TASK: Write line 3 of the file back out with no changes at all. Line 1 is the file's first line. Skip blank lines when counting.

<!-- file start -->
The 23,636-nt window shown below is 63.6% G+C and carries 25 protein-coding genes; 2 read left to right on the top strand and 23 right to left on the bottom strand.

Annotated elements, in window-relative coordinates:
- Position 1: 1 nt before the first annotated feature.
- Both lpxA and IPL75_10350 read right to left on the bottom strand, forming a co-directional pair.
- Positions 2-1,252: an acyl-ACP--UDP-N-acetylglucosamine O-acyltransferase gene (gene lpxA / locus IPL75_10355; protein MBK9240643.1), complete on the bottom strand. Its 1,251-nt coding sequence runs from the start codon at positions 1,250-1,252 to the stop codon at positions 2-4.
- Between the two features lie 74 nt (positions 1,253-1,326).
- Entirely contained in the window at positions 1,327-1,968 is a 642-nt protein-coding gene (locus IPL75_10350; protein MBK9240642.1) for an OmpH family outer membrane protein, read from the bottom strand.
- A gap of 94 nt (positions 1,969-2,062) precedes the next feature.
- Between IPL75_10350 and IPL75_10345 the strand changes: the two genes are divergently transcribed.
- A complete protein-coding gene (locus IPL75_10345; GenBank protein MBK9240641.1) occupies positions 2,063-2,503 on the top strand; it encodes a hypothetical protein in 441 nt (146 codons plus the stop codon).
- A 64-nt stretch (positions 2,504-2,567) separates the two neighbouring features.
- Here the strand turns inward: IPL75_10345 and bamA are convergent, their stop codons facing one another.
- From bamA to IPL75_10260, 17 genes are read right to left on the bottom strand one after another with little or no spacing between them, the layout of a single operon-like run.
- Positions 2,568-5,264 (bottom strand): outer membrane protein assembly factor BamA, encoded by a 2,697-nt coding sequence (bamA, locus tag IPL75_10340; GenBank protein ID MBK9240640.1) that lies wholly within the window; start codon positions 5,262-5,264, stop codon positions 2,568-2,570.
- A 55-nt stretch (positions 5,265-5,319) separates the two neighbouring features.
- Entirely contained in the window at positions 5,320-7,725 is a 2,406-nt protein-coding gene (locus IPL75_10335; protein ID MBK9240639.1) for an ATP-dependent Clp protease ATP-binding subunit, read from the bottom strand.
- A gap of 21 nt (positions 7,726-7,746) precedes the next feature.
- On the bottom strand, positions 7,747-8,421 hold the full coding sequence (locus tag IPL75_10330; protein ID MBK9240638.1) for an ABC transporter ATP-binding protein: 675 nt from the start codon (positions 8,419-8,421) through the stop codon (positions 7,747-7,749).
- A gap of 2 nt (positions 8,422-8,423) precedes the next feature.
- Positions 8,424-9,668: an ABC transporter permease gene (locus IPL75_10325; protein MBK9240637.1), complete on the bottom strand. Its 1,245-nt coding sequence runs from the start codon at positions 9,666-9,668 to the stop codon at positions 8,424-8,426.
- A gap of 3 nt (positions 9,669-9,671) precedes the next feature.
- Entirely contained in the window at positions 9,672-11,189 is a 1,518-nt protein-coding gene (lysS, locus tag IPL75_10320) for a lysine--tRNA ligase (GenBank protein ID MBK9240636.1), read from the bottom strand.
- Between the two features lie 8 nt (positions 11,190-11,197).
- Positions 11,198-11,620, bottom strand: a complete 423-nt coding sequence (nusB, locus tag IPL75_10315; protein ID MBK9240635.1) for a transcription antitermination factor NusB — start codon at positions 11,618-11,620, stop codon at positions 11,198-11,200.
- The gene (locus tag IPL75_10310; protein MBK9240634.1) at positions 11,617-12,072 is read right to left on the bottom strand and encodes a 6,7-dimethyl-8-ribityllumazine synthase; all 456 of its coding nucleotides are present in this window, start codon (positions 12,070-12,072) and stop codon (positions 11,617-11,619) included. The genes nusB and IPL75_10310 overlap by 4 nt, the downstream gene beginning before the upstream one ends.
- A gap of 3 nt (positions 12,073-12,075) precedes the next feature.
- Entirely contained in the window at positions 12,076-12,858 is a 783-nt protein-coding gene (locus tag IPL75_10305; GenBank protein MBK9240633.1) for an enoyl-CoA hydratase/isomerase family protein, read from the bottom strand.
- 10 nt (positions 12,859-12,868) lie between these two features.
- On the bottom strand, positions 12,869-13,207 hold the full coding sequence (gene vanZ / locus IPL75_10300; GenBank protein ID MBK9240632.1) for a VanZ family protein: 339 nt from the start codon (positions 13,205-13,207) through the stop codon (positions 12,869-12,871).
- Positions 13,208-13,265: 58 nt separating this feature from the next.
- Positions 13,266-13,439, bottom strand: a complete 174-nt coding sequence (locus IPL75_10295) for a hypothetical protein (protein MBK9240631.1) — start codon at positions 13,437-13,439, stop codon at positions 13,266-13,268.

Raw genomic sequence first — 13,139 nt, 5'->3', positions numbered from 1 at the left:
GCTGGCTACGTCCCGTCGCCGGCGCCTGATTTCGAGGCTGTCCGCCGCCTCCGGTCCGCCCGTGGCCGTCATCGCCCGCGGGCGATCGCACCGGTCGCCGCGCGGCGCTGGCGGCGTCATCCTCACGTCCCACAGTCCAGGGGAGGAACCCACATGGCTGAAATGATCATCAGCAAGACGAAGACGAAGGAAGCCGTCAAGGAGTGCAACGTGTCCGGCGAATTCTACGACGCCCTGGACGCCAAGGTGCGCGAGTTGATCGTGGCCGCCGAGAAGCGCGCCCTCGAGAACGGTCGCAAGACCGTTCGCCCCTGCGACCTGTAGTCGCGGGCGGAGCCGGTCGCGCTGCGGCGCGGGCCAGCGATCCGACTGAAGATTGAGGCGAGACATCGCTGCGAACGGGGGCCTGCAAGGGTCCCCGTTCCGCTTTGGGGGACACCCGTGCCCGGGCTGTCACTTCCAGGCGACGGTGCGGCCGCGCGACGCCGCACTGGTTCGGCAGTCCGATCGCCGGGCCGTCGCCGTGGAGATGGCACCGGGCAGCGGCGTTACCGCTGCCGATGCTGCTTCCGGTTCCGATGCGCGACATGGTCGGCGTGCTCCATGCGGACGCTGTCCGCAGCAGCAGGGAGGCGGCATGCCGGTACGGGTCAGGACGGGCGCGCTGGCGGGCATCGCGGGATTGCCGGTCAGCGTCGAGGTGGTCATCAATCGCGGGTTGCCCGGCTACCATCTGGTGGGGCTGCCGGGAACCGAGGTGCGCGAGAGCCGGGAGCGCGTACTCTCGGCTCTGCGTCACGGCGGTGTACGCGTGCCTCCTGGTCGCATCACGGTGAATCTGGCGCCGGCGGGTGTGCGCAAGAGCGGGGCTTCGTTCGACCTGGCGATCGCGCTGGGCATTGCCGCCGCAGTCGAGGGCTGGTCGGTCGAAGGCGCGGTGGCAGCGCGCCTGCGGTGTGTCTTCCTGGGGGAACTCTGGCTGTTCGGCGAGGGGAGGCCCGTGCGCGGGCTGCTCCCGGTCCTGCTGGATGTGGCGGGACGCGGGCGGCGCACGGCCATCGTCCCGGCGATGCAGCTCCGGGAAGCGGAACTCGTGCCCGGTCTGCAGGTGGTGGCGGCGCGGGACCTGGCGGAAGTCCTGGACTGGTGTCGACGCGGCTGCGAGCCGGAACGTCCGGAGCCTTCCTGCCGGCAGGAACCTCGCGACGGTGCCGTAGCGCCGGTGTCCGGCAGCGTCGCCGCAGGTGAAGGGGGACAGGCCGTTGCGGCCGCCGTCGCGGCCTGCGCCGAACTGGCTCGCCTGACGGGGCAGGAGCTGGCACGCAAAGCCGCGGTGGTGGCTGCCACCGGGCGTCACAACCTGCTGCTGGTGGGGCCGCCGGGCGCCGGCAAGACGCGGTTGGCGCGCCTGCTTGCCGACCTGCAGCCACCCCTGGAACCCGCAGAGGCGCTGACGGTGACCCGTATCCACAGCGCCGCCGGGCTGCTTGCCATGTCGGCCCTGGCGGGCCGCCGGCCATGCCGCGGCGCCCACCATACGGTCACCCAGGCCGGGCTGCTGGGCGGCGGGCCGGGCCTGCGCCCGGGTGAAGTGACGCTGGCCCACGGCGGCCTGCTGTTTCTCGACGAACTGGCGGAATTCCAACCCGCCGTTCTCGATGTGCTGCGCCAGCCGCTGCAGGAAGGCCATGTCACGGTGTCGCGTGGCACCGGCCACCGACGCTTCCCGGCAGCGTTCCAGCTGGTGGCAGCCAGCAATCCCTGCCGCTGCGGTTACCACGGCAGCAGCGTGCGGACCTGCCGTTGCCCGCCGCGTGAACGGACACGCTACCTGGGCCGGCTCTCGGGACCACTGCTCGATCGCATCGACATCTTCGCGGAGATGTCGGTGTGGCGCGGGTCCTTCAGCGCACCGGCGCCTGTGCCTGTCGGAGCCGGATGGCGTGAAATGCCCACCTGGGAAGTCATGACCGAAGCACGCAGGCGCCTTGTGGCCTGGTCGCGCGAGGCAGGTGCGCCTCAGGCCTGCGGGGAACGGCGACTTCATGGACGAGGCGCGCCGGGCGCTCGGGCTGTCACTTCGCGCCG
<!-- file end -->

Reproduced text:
- Position 1: 1 nt before the first annotated feature.